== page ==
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Editorial: Customer disservice

A recent media report revealed that some telecom call centre employees are directed to stonewall customers. —
A recent media report revealed that some telecom call centre employees are directed to stonewall customers. — 123RF Stock Photo

“This call may be monitored for quality control purposes.”

It’s a recorded message people often hear before they are transferred (finally) to a live person at a call centre.

Customers may feel somewhat reassured that the person on the other end of the line will be helpful since their responses are being recorded and reviewed by supervisors.

But instead of being assessed on how helpful they were to customers, employees are sometimes reviewed on the degree of resourcefulness they use in stalling and stonewalling — disturbing prerequisites for call centre workers.

Now, most are helpful and do the best they can, and the companies that hire them actually care about customer service. But not so much at telecom call centres, particularly those engaged by Bell, Rogers or Telus — the three singled out in a recent damning CBC Go Public investigation.

Only as a last resort, when angry threats are made to cancel outright or switch to a competitor, does the customer finally receive the service they are seeking.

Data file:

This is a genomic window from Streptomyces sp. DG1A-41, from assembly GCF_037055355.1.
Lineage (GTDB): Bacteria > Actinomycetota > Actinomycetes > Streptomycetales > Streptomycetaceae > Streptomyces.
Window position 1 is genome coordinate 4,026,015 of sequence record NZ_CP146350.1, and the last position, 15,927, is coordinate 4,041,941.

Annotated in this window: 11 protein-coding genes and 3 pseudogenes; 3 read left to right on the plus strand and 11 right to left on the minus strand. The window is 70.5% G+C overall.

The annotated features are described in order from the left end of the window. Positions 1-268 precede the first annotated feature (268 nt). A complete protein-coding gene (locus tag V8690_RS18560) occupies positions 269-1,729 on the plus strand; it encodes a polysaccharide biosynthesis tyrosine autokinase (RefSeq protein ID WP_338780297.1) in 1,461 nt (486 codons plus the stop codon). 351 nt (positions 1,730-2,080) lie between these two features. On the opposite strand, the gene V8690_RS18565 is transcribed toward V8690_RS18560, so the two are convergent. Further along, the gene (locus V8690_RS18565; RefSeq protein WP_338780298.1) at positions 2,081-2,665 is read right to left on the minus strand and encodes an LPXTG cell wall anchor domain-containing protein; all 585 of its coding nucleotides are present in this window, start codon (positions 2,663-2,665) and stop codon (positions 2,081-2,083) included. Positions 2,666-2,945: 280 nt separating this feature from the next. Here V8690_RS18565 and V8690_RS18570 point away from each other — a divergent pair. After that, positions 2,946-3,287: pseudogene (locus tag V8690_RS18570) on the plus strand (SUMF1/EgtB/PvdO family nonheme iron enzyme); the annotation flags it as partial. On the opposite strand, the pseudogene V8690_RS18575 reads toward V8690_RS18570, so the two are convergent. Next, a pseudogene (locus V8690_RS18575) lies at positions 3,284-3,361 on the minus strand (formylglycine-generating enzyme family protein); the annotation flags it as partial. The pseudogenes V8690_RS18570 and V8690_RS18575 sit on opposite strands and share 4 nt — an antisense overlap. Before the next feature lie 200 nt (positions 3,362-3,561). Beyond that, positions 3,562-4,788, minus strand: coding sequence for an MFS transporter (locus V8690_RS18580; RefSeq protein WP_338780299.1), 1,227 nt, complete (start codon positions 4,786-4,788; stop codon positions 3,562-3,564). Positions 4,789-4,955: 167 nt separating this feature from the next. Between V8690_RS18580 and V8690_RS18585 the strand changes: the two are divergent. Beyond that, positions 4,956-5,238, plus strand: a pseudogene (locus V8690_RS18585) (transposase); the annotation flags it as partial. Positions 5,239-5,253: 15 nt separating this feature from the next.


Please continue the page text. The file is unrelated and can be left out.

Hundreds of current and former telecom workers have spoken out about misleading and unethical sales practices. Those allegations prompted the Canadian Radio-television and Telecommunications Commission (CRTC) to order a public hearing on the sales practices of telecoms, set to get underway Monday, Oct. 22. It’s part of an inquiry ordered by the federal government as a result of numerous complaints.

Many Atlantic Canadian television, telephone and internet customers are nodding in agreement. It’s about time.

As Go Public reported, most telecom sales reps earn points towards commission for every product and service they sell and lose points every time they cancel or reduce a customer’s service. So, employees are encouraged to do everything possible to delay cancellations or downgrades in service.

Out of sheer frustration, many customers reluctantly pay up and keep services they don't need. Inexorably, monthly fees go up and changing bundles becomes next to impossible. Only as a last resort, when angry threats are made to cancel outright or switch to a competitor, does the customer finally receive the service they are seeking.

When will these big telecom companies clue in that you can only push customers so far, and that any lingering loyalty will soon vanish with poor treatment? Telecoms seem to presume that Canadians will continue to accept getting ripped off and ask for more.

But an Angus Reid poll released Thursday suggests otherwise. It found that Canadian millennials are increasingly willing to opt out of traditional television and phone service for online streaming. Many have no need of landlines; others are cancelling cable or satellite. Telecoms should be offering bundles that are cheaper and more flexible to keep customers and attract new ones — not driving them away in droves. Incredibly, many don’t seem to care.

Atlantic Canadians have telecom horror stories to tell and now is their chance. Pass them along to the CRTC, and maybe substantive changes will finally come.

And, yes — this editorial may be monitored by big telecoms for criticism purposes.

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